|Safety assurance system for automated vehicles||Design and develop a safety assurance regime for automated road vehicles.||November 2018||Analysing options||Support safe commercial deployment of vehicles at all levels of automation.|
|Changing driving laws to support automated vehicles||Develop legislative reform options to clarify the application of current driver and driving laws to automated vehicles, and to establish legal obligations for automated driving system (ADS) entities.||May 2018||Analysing options||Legal obligations of drivers support all levels of automation.|
|Automated vehicle exemption powers and compulsory third party insurance review||
Support jurisdictions in reviewing current exemption powers to ensure legislation can support on-road trials.
Support jurisdictions in reviewing injury insurance schemes to identify any eligibility barriers for occupants of an automated vehicle, or those involved in a crash with an automated vehicle.
All Australian jurisdictions are able to support AV trials.
|Regulating government access to C-ITS and automated vehicle data||
Develop options to manage government access to C-ITS and automated vehicle data that balances road safety and network efficiency outcomes and efficient enforcement of traffic laws with sufficient privacy protections for automated vehicle users.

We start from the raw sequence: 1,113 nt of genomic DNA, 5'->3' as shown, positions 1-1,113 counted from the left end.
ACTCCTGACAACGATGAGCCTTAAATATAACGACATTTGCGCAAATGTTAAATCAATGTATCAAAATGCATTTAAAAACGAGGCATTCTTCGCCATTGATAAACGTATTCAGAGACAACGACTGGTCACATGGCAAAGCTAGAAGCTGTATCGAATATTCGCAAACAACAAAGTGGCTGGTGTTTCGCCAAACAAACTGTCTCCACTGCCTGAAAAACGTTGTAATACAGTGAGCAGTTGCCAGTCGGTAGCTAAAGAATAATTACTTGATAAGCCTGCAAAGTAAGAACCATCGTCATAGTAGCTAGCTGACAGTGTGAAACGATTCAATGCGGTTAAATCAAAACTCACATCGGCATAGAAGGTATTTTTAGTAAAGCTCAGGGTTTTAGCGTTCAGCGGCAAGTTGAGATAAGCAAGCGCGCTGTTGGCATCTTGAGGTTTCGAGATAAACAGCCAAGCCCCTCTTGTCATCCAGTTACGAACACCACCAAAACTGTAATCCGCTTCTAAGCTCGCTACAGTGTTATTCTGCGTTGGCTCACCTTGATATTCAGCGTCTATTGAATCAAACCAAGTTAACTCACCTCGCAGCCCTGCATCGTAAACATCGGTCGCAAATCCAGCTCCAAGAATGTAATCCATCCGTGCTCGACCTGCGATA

|May 2019||Analysing issues||
Ensure privacy risks relating to government access (collection and use) of information generated by C-ITS and automated vehicle technology are appropriately addressed.
Other Australian government work
Our work complements other government work preparing Australia for automated vehicles, including:
- The Commonwealth’s Department of Infrastructure, Regional Development and Cities who is leading the national transport technology strategy, including addressing implications on cybersecurity, and keeping Australia’s vehicle design rules up to date with international standards as they relate to automated vehicles.
- State and territory governments who are working on trials of these vehicles under their respective laws and regulations.
- Austroads who are exploring the impacts of connected and automated vehicles on traffic operations such as road infrastructure.
Together, we are working towards creating an end to end regulatory system that will allow for the safe, commercial deployment of automated vehicles in Australia from 2020.
Trials and demonstrations
For more information about automated vehicle trials and demonstrations taking place across Australia, visit the Austroads website.
- Department of Infrastructure, Regional Development and Cities: Importing vehicles into Australia
- Department of Infrastructure, Regional Development and Cities: Automated vehicles in Australia
- VicRoads: Future Directions Paper
- Department of Planning, Transport and Infrastructure (SA): Future Mobility Lab Fund